10 Carrie Brownstein Quotes To Spark Your Truest Creativity

Carrie first came on to the scene in the riot grrl 90s alternative grunge era as part of the seminal punk trio Sleater-Kinney. She recently documented those days in her memoir Hunger Makes me a Modern Girl. Talking about the band’s influence to Guardian, Carrie explained, ““We told stories from a female perspective in a way that was unapologetic and unafraid of its own voice. There is a forcefulness to that, that I think posits it within the context of feminism.”
After the band went on hiatus in 2006, the indie singer and guitarist switched directions and reinvented herself. She first embarked on a writing career, writing a music blog for NPR, before making the switch to acting. With Fred Armisen she co-created the sketch show Portlandia now in its seventh season.  She stars and writes in the Peabody and Emmy award winning hipster skewering comedy that sends up and satirizes the pretentions of modern life in our social media and tech obsessed society.
In 2010, Carrie felt the call to have music back in her life.  She first helped form the band Wild Flag, and in 2015 Sleater-Kinney reunited. Consequence of Sound commented, “You don’t often see reunions that work at more than lip service to a band’s glory days, but Sleater-Kinney might be one of those rare bands that comes back stronger after spending time apart.”
Carrie has been open and candid about her struggles with depression and anxiety. In an interview with Pitchfork Carrie explained, “Sometimes I feel like it’s a lifelong struggle. I have started to meditate. I exercise, but not at a gym. I get out. I’ve been reading a lot. I’ve been trying to immerse myself in the narratives of other people. I try to not isolate myself as much. It is really hard. People that are sensitive, you just feel too porous sometimes. There’s this inertia that sets in and it’s hard to get out of bed. I think knowing that other people go through it is really reassuring. Some of my most motivated, brilliant friends, when they tell me that they’re sad, it’s like, I’m sad for them, and then I’m relieved for the world. I’m like: “See: we all feel like this.”
Here are more enlightening words from actor, writer, musician Carrie Brownstein to help spark you to connect with your own forms of expression and creativity.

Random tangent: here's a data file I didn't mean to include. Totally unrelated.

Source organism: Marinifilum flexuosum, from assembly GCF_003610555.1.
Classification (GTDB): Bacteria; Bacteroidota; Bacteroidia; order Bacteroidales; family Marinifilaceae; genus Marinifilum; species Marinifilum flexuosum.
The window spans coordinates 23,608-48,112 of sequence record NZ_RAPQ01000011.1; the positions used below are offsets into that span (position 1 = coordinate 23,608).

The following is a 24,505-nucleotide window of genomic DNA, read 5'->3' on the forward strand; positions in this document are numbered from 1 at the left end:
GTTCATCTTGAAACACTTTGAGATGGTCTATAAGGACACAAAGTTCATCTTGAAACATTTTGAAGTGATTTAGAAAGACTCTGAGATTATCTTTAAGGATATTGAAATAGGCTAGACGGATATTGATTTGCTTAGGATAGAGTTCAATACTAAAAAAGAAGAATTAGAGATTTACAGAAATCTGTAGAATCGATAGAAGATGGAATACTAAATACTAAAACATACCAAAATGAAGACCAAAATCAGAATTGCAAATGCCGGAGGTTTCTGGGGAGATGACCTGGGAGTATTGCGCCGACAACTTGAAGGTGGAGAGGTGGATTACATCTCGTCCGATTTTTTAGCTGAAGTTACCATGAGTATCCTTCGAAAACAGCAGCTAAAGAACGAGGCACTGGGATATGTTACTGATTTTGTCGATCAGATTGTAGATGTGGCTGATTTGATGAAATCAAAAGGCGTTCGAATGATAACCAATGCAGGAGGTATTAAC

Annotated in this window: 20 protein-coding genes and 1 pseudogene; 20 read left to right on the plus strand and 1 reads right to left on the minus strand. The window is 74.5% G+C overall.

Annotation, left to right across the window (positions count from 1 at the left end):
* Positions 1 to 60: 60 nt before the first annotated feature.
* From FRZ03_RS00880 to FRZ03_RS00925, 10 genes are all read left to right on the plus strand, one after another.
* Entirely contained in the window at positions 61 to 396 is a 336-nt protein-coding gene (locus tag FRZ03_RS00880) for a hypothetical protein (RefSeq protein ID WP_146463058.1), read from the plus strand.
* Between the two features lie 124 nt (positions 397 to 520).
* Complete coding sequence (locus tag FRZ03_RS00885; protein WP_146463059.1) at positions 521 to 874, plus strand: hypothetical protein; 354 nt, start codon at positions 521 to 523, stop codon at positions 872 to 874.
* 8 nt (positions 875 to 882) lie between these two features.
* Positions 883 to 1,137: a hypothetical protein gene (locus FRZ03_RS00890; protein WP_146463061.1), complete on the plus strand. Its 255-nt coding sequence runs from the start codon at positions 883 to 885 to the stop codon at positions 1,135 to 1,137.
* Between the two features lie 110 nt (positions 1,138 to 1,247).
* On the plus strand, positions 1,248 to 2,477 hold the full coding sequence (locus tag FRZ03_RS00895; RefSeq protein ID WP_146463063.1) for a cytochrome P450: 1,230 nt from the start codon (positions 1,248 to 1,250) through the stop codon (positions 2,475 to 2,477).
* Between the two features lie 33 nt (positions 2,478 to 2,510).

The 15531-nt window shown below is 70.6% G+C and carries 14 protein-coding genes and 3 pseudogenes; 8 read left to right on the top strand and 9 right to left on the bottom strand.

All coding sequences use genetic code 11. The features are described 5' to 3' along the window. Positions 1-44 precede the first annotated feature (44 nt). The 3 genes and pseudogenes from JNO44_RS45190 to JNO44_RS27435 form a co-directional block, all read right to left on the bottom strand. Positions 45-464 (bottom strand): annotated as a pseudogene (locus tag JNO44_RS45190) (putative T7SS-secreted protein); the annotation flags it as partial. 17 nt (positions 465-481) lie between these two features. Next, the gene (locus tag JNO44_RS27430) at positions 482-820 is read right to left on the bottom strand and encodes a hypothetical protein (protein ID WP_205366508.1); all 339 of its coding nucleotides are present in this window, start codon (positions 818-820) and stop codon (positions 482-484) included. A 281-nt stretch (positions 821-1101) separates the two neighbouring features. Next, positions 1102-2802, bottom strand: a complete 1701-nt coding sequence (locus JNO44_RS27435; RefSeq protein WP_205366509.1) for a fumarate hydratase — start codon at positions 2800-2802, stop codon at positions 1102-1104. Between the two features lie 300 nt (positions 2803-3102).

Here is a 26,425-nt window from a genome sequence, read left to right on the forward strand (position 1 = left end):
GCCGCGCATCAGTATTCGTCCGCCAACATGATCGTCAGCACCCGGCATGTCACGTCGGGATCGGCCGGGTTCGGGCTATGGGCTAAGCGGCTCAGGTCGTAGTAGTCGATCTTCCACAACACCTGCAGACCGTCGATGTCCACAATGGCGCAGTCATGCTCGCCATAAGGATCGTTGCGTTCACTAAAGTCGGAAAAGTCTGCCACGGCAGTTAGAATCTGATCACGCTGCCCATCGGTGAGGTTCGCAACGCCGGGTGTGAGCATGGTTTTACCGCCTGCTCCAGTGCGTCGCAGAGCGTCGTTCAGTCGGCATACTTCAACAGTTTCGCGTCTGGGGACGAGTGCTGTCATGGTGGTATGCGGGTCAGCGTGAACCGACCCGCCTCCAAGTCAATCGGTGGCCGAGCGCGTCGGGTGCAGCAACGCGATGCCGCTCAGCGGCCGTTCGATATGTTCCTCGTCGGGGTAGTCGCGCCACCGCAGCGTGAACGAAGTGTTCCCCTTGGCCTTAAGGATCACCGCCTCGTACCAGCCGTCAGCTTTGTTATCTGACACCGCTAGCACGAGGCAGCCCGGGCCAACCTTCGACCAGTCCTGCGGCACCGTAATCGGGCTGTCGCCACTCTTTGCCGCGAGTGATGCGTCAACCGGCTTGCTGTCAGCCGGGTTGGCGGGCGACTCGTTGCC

“I’ll admit that I’m not quite certain how to sum up an entire year in music anymore; not when music has become so temporal, so specific and personal, as if we each have our own weather system and what we listen to is our individual forecast.” – Carrie Brownstein

“With music, I get to a much darker place. Where I’m able to go with Portlandia has a wider range, but also a brighter range.” – Carrie Brownstein

“With Portlandia, I don’t think our intention is always to find something funny. Sometimes the humor comes from taking something really seriously. We’re okay with making somebody feel uncomfortable or uneasy.” – Carrie Brownstein

“I would not call myself an optimist, even though I would aspire to be. I am innately a skeptic. There’s kind of an incessant dissatisfaction that I have, that I’m always trying to either expose or fight against or wrestle with.” – Carrie Brownstein

“The animal world, all the places that are feral and ungovernable, that’s where I find a lot of inspiration.” – Carrie Brownstein


“To me, the grotesque is like a sonic manifestation of reality. I don’t know how you could look out onto our world and see only beauty. And I like beautiful things. I like the aesthetically harmonious. But I am much more attracted to something that is off-kilter. It is a truer reflection of not only nature, but the human spirit—the state of the world. I just think everything feels a little off. So I’m much more attracted to that artistically.” – Carrie Brownstein


“Practice. Learn and then unlearn – that’s the trick in finding your own style of playing. You can’t merely emulate, you have to innovate, or at the very least create your own path into the process.” – Carrie Brownstein


“It’s really hard to be of this world right now and not feel a slow, creeping despair. I wonder if people have always felt like this. Even if, personally, I’m in a place of contentment or solidity, I feel like it’s hard not to look out into American culture and see vast inequity, widespread institutionalized violence and racism and transphobia and environmental destruction. It’s hard to be in this world and feel a sense of innate satisfaction at all. There’s plenty of things to feel unsettled about. At the same time, I try to… meditate and do other things so that I’m not freaking out about everything.” – Carrie Brownstein


“To me, curiosity is married to optimism. And that’s where a lot of my motivation comes from. A lot of my way out of depression and anxiety is that intersection between optimism and curiosity. Because it means taking a step forward with the hope that there will be discovery.” – Carrie Brownstein


“My favorite kind of musical experience is to feel afterward that your heart is filled up and transformed, like it is pumping a whole new kind of blood into your veins. This is what it is to be a fan: curious, open, desiring for connection, to feel like art has chosen you, claimed you as its witness.” – Carrie Brownstein

Bonus Carrie Brownstein Quote:

“You can never underestimate that moment of somebody explaining your life to you, something you thought was inexplicable, through music. That was the way out of loneliness.” – Carrie Brownstein


Author: Tara Collum

Tara Collum lives in Toronto and grew up in Muskoka. She is the co-creator of a forthcoming web serial about twins in a small town. She believes it is never too late to be the person you are meant to be. Follow Tara on twitter @99percentsun

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